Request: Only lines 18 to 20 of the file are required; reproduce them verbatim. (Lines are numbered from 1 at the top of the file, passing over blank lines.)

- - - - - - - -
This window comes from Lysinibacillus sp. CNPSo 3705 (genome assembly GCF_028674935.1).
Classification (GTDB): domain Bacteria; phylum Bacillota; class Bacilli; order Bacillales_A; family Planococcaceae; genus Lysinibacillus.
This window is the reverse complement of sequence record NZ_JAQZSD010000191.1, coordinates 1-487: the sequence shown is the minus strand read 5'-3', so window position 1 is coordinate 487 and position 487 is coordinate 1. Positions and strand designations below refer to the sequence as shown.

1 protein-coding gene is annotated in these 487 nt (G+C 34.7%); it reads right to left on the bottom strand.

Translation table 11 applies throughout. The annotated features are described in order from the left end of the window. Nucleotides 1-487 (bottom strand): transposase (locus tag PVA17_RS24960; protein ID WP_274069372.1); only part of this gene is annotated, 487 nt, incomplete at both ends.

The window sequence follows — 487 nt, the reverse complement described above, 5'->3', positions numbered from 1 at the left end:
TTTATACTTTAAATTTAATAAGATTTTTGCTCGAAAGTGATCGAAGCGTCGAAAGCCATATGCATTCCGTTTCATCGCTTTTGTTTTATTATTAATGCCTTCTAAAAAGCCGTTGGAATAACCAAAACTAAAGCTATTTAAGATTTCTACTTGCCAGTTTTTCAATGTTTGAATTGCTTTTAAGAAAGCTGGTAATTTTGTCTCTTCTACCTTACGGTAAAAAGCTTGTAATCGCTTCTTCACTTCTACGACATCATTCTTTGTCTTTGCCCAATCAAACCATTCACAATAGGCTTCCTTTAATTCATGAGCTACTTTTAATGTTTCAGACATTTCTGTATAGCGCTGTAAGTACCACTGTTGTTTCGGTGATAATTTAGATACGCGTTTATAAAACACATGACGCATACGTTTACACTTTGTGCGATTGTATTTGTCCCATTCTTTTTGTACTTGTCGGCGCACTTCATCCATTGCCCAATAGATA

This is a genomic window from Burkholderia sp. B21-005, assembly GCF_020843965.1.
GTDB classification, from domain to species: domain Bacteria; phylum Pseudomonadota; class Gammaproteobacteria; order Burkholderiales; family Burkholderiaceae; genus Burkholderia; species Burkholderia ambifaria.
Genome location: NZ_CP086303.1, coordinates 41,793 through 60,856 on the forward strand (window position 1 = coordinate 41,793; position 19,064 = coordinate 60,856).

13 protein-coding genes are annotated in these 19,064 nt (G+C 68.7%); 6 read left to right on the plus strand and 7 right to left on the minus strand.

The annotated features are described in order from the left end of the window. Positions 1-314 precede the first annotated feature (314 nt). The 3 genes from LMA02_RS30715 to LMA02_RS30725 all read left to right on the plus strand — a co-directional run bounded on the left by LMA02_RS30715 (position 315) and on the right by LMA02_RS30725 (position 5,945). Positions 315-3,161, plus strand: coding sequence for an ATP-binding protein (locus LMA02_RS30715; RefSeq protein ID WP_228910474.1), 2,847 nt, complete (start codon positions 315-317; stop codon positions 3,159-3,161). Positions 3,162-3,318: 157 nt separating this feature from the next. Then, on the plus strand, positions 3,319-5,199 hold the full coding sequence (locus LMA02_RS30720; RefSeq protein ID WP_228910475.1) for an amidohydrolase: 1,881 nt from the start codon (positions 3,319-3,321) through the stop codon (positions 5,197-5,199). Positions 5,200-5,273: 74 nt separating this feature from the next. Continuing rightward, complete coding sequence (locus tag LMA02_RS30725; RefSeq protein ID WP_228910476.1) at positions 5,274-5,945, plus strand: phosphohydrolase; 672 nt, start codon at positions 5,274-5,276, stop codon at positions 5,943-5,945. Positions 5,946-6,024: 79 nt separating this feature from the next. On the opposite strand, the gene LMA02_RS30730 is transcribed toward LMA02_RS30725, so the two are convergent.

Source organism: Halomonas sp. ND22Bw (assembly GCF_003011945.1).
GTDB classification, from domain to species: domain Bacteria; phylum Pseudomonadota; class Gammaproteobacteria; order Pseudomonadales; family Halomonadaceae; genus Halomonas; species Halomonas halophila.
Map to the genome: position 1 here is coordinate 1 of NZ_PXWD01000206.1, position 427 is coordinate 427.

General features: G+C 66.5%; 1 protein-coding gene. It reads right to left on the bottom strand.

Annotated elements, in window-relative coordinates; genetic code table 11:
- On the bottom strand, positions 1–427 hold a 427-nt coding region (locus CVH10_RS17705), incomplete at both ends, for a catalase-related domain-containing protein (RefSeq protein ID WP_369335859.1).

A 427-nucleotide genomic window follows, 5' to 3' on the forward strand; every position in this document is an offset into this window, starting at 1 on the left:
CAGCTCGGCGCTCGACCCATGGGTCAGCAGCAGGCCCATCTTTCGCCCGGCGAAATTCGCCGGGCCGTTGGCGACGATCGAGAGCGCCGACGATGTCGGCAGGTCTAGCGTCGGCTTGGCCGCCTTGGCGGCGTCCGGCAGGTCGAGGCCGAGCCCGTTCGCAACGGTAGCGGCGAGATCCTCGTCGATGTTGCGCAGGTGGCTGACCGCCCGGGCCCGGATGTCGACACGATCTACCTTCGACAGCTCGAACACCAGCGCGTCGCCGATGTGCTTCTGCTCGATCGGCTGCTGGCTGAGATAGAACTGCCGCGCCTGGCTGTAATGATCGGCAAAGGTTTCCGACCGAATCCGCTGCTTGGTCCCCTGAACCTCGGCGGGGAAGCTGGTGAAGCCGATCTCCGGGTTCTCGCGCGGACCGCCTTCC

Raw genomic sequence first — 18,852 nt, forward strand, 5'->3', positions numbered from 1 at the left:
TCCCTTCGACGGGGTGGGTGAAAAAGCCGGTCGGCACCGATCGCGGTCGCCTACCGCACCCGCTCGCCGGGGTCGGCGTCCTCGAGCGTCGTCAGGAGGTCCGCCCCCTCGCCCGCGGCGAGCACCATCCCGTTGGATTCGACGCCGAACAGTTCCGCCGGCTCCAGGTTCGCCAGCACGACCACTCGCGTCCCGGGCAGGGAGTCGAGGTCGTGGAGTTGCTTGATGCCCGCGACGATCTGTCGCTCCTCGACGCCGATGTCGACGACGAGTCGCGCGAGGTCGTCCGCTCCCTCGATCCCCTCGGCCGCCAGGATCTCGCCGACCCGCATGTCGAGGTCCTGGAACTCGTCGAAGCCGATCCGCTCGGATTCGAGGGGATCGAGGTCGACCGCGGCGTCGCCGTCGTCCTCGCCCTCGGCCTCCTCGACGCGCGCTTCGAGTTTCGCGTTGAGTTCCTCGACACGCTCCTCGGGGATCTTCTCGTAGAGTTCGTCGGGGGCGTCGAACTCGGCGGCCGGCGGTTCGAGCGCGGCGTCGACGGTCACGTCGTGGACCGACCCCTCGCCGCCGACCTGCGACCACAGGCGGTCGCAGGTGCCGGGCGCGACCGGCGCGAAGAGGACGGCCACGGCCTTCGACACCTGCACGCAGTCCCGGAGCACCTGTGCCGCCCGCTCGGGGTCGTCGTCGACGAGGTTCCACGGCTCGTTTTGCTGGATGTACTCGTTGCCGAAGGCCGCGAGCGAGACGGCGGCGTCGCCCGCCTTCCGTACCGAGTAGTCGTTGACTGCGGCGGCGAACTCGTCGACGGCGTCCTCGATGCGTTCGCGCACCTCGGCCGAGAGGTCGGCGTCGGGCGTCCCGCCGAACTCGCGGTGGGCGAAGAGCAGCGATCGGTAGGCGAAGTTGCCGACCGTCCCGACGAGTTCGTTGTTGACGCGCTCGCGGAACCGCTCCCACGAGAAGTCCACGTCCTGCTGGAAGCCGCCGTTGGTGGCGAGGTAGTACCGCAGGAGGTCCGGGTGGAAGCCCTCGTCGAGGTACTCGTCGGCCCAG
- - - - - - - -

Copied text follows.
- On the bottom strand, positions 1–427 hold a 427-nt coding region (locus CVH10_RS17705), incomplete at both ends, for a catalase-related domain-containing protein (RefSeq protein ID WP_369335859.1).

A 427-nucleotide genomic window follows, 5' to 3' on the forward strand; every position in this document is an offset into this window, starting at 1 on the left:
CAGCTCGGCGCTCGACCCATGGGTCAGCAGCAGGCCCATCTTTCGCCCGGCGAAATTCGCCGGGCCGTTGGCGACGATCGAGAGCGCCGACGATGTCGGCAGGTCTAGCGTCGGCTTGGCCGCCTTGGCGGCGTCCGGCAGGTCGAGGCCGAGCCCGTTCGCAACGGTAGCGGCGAGATCCTCGTCGATGTTGCGCAGGTGGCTGACCGCCCGGGCCCGGATGTCGACACGATCTACCTTCGACAGCTCGAACACCAGCGCGTCGCCGATGTGCTTCTGCTCGATCGGCTGCTGGCTGAGATAGAACTGCCGCGCCTGGCTGTAATGATCGGCAAAGGTTTCCGACCGAATCCGCTGCTTGGTCCCCTGAACCTCGGCGGGGAAGCTGGTGAAGCCGATCTCCGGGTTCTCGCGCGGACCGCCTTCC